Yugoslav defense companies have been working for two years on the development of a cruise missile for Iraq, according to a document delivered by U.S. diplomats to Yugoslav government officials this month.

The allegations were made in a "non-paper," or aide-memoire, accompanied by a stern letter to the country's top officials from the U.S. ambassador in Belgrade. The letter asked Yugoslavia to end its breach of the U.N. arms embargo on Iraq, according to a senior Yugoslav official who has knowledge of the U.S. document.

The official said the document asserts that Yugoslav scientists have been working on the development of a turbojet engine for a medium- to long-range cruise missile called CM 1500. It also alleges that Yugoslav scientists have made repeated visits to Iraq since early 2001 to complete work on the project, and that the contracts were arranged by the state defense conglomerate, Yugoimport.

The claims followed a State Department announcement this week that the same company had cooperated with a Bosnian aviation firm to help repair and sell spare parts for MiG fighter planes destined for Iraq.

The revelations were made after a raid by NATO troops on an aviation plant in the Bosnian Serb Republic on Oct. 11. The Yugoslav government has since dismissed the head of Yugoimport, Gen. Jovan Cekovic, as well as a deputy minister of defense, Ivan Djokic.

Senior government officials have publicly sought to play down the extent of any deal between the two countries. The Yugoslav president, Vojislav Kostunica, said Thursday that the contracts boiled down "to overhauling older-generation aircraft engines, rather than to selling state-of-the-art weapons."

But sources within the Yugoslav government said the evidence presented by the United States directly contradicted those claims and suggested Yugoslav firms had been working to update Iraq's military arsenal and equip Iraq with a weapon that could accurately target neighboring states.

In February 2000, the U.S. document alleges, Yugoimport concluded a contract with a company called Al Fatah for the development of a cruise missile. Until now, Iraq has had access only to ballistic missiles, which are more difficult to control.

Yugoimport, the document states, then worked with five smaller private companies to fulfill the contract.

The companies were named Infinity, Brunner, GVS, Temex and Interdeal. They were all said to be associated with or controlled by active or retired Yugoslav army officers. Brunner was assigned to develop an MM 400 turbojet engine for use in a cruise missile. The company is also alleged to have helped build a facility in Libya that manufactures rocket propellant, and to have assisted the Libyan government in obtaining U.S. software designed to improve the accuracy of rockets.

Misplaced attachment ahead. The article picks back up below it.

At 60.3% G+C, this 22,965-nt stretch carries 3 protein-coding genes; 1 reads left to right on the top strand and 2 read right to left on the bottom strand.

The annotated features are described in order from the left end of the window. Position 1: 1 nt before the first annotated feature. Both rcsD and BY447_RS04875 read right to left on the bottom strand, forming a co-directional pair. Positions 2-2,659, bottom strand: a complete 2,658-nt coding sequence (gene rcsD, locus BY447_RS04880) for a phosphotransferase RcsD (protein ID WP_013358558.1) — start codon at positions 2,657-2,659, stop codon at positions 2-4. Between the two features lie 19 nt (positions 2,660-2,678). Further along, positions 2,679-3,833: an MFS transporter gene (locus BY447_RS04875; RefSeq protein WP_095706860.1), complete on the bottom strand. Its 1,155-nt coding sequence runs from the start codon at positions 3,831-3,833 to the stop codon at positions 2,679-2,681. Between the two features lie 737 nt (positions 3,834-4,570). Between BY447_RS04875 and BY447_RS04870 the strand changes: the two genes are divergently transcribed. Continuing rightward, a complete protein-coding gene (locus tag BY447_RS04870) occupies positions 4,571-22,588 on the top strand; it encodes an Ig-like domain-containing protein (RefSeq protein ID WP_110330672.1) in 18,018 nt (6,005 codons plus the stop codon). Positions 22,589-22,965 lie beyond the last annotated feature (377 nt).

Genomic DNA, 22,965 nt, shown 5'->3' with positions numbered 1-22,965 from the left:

The paper goes on to say that some of the directors of these companies, as well as some from Yugoimport, met with representatives of an Iraqi trading company called Al Rawa at the beginning of 2001 and that Yugoslav scientists employed by the firms have been based in Iraq intermittently since then.

A senior security adviser to Kostunica refused to comment on the claims made in the U.S. document. The Yugoslav government has closed Yugoimport's office in Baghdad and formed a commission to investigate whether U.N. sanctions on Iraq have been breached.

Yugoslav officials appear to be divided on how to deal with the U.S. allegations. Some are pushing for a public inquiry, while others favor a more discreet approach.

Milos Vasic, a defense analyst in Belgrade, said Yugoslav scientists had the expertise to develop such technology but he questioned whether Iraq had the resources to build a missile.

"The problem is not whether they have the know-how, but how they could get the high quality materials that are needed for it," he said.

In Croatia, meanwhile, the Interior Ministry confirmed today that several crates of gunpowder that could be used in mortars, artillery shells and rockets were seized from a freighter in the port of Rijeka. Western officials said police will try to determine whether the powder could be used in Iraq's weapons program.

On Friday, the Belgrade daily newspaper Blic published documents suggesting that Yugoimport had also exported several thousand tons of munitions and explosives to countries in the Middle East, including Iraq and Syria.

These discarded Yugoslav MiG-21 jet fighters are similar to Iraqi aircraft that a Yugoslav company is accused of helping to repair and sell spare parts for.